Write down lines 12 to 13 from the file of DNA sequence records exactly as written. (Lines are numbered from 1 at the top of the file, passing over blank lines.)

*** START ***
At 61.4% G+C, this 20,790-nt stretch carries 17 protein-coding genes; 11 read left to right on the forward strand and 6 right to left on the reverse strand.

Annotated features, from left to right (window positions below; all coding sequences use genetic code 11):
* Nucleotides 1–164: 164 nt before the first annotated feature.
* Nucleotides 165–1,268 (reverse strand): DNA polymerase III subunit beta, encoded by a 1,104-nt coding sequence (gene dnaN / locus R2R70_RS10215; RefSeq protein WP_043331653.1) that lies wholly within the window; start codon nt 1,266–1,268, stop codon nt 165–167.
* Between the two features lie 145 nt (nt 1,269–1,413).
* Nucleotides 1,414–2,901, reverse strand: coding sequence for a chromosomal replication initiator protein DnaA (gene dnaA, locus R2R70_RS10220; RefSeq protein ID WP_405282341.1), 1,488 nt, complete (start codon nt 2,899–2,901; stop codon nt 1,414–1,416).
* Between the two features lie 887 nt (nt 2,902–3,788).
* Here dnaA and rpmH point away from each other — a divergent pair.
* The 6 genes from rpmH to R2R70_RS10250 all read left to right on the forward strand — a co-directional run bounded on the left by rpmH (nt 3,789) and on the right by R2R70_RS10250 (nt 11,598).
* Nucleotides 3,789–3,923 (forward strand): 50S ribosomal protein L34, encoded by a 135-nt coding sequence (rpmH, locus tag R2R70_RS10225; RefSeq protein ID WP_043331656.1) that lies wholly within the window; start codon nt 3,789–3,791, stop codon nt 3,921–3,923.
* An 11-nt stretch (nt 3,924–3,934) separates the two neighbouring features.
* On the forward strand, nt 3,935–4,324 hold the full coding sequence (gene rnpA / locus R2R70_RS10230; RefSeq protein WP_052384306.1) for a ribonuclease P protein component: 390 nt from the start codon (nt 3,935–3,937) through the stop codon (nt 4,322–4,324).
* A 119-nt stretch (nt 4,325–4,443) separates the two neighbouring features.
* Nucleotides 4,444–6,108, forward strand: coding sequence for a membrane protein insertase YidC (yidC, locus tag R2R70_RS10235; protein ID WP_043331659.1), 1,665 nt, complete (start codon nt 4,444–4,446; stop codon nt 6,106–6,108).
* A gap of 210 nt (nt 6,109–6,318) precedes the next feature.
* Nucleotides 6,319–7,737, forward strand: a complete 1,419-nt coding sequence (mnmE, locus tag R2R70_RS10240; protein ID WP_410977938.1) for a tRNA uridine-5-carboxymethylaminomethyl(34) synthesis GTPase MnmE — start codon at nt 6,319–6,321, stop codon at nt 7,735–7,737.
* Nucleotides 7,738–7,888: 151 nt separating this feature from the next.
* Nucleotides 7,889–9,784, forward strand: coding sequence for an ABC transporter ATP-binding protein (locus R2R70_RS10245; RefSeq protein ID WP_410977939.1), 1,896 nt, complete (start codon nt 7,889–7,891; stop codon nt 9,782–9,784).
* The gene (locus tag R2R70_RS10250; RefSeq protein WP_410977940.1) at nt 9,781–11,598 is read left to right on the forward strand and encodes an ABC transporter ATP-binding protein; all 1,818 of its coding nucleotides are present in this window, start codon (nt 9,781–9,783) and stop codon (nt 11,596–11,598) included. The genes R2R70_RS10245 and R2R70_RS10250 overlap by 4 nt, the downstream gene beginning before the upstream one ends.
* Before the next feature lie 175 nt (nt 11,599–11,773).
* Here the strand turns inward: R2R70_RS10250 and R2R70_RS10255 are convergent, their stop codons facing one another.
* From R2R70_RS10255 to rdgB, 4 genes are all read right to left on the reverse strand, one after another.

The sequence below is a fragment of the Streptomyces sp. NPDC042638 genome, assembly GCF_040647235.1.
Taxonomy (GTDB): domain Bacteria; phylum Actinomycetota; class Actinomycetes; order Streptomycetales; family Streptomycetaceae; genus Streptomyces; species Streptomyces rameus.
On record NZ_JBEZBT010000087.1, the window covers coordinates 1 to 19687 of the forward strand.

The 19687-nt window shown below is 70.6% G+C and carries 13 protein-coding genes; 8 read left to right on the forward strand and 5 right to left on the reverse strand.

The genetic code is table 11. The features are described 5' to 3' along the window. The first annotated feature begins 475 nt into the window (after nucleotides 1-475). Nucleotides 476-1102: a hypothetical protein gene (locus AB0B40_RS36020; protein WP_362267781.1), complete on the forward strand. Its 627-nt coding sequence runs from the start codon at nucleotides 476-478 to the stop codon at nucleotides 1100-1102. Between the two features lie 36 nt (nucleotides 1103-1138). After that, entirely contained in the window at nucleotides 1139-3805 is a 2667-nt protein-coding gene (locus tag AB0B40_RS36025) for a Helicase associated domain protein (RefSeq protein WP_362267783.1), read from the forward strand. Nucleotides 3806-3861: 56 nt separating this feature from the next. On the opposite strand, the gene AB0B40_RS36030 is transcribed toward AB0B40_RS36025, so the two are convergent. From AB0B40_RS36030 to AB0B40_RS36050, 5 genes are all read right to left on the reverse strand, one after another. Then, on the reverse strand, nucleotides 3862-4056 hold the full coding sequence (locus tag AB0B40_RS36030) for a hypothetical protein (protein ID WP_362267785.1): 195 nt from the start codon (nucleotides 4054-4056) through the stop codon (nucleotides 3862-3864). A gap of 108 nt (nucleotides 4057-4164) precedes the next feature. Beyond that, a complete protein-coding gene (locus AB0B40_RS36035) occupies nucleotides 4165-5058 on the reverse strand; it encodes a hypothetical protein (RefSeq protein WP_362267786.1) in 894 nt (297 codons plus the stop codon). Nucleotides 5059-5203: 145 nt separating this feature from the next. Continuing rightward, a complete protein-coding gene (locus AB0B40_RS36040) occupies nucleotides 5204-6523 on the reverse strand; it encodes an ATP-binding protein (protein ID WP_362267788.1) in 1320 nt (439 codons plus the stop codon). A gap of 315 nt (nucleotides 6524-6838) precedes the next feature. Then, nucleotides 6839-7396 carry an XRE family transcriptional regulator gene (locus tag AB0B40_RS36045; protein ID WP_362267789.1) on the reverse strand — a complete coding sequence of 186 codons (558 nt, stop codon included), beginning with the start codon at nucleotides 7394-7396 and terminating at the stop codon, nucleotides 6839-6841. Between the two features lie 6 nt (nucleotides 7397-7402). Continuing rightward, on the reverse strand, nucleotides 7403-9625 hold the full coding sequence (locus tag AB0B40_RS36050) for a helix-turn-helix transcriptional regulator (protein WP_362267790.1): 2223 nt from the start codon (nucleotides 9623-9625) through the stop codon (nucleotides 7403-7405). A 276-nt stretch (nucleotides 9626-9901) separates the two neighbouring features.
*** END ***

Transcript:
* On the forward strand, nt 3,935–4,324 hold the full coding sequence (gene rnpA / locus R2R70_RS10230; RefSeq protein WP_052384306.1) for a ribonuclease P protein component: 390 nt from the start codon (nt 3,935–3,937) through the stop codon (nt 4,322–4,324).
* A 119-nt stretch (nt 4,325–4,443) separates the two neighbouring features.